• Sun
  • Dec 21, 2014
  • Updated: 9:08am
PropertyInternational
INVESTMENT

Tycoons’ property fund optimistic about London, US markets

Tycoons' private equity fund snaps up prime investments outside China, the latest being the 237-room Marriott London Grosvenor Square Hotel

PUBLISHED : Tuesday, 13 May, 2014, 2:02pm
UPDATED : Wednesday, 14 May, 2014, 3:37am

Properties in London and the United States offer the best investment potential, advisers at Joint Treasure International said.

The private equity fund - formerly known as Polylinks International and formed by a group of wealthy Hong Kong, Singapore and Malaysian businessmen - has invested in the global property market for 22 years.

The fund has seven partners: Chow Tai Fook Group, the Wee family of Singapore's United Overseas Bank, Lee Seng Huang of Malaysian-listed Mulpha International, Tom Chan from the founding family of Crocodile Garments, Arthur Liang from the family who were once major shareholders of The Hongkong and Shanghai Hotels, David Chiu of Far East Consortium International and New World Strategic Investment.

But only four of the partners - Chow Tai Fook, Mulpha, Chan and Liang - were involved in the acquisition of the 237-room Marriott London Grosvenor Square Hotel last month.

"It is our unique business model and the key to our success. Our members can choose to be involved in different property purchases, depending on their preferences," said Daniel Yiu, senior adviser at Joint Treasure.

The group's members invest in various kinds of property, particularly distressed property. As they are looking to diversify their portfolios, the fund limits its investments to major gateway cities outside Hong Kong and the mainland.

"We are looking for investment opportunities all around the world. But we would only invest in the best cities in the best countries," Yiu said.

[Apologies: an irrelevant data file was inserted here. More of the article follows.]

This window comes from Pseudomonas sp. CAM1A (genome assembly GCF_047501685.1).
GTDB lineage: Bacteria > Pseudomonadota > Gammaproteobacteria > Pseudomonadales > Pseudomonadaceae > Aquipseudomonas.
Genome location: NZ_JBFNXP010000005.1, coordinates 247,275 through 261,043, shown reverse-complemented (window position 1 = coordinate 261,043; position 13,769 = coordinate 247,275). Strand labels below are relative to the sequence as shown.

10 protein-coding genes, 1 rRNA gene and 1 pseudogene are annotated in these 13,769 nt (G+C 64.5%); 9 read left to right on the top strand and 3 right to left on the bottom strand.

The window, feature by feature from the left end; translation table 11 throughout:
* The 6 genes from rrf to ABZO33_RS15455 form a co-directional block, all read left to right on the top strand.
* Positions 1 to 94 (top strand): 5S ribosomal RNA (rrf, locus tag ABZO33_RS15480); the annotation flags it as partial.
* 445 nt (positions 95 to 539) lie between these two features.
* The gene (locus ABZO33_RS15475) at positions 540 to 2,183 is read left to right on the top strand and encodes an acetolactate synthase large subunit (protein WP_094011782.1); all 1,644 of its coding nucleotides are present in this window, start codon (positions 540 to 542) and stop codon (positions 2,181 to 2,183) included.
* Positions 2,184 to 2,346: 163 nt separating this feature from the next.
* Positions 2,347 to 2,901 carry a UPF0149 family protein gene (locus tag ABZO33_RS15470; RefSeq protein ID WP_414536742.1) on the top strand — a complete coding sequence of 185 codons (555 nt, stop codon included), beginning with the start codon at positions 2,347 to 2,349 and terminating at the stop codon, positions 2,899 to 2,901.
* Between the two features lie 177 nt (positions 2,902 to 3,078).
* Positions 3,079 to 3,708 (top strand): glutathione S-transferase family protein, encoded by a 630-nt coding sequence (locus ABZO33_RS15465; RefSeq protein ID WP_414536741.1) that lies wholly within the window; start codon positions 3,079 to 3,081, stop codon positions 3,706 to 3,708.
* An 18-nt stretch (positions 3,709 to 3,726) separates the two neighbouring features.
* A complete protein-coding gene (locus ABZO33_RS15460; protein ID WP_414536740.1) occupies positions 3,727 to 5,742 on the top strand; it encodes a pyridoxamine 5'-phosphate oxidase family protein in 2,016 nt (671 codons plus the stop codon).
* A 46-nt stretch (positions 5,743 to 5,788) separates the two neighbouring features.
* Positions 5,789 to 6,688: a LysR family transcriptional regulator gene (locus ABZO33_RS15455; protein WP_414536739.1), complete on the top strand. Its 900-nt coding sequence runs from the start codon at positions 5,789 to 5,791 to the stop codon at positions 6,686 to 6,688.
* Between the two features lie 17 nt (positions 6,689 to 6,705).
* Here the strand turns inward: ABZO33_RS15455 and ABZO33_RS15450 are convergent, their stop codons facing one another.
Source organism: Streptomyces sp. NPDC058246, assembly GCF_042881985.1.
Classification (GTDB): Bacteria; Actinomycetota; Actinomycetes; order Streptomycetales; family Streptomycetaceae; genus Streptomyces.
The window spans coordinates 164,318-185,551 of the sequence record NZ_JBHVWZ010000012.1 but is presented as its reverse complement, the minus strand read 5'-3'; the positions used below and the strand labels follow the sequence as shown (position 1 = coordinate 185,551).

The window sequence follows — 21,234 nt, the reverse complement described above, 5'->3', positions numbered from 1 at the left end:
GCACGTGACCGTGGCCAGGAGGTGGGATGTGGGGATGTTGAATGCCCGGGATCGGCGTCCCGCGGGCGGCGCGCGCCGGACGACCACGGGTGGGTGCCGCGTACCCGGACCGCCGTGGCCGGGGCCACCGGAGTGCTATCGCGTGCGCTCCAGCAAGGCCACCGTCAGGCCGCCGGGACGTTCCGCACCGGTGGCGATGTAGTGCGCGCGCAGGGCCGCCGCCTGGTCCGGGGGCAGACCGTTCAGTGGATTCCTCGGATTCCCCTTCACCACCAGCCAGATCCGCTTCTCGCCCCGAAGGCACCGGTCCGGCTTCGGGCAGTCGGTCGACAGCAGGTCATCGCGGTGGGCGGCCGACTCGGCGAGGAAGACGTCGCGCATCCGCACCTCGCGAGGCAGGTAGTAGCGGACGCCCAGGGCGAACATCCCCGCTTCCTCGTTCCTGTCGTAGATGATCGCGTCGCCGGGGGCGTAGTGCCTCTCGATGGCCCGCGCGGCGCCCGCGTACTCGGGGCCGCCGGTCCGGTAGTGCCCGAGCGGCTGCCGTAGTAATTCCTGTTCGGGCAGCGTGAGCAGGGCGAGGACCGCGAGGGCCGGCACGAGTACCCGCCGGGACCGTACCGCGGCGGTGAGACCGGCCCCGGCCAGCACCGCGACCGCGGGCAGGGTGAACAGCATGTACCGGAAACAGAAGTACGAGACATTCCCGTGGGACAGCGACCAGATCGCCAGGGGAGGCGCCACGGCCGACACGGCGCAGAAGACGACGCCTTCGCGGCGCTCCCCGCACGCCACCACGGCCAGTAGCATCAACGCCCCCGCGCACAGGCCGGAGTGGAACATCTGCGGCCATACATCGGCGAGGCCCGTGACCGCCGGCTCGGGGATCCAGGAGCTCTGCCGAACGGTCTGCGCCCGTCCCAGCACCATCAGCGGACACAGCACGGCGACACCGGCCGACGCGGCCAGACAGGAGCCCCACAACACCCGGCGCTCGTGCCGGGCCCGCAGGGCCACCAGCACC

"The best cities have a stable social, economic and political environment. If any one of the factors is missing, the property market won't be good."

The fund owns five properties in London, Beverly Hills and Tokyo worth a total of about US$1 billion.

"We are particularly optimistic about London's property market," Yiu said.

Although the prices of properties in prime locations in London and New York have surged over the last few years, surpassing the levels before the global financial crisis, Joint Treasure senior adviser Beatrice Cheung Wen said: "London is attracting many global investors. We believe prices will continue to go up, as the supply of the properties is limited and investment demand, particularly from Asian investors, is very strong."

The fund acquired the hotel in London for £125.15 million (HK$1.64 billion) for its prime location and the favourable outlook for tourism.

"It is a newly renovated hotel. The average room rate is £300 per night. It offers a yield of 6.7 per cent," Yiu said.

The fund is now seeking a buyer for an office building at 10 Stratton Street in London at an asking price of over £80 million.

Yiu is also optimistic about the US market, as the country's economy is improving.

"However, since the economic recovery has relied on QE I, II and III, it is uncertain whether [the quantitative easing will have] side effects," he said.

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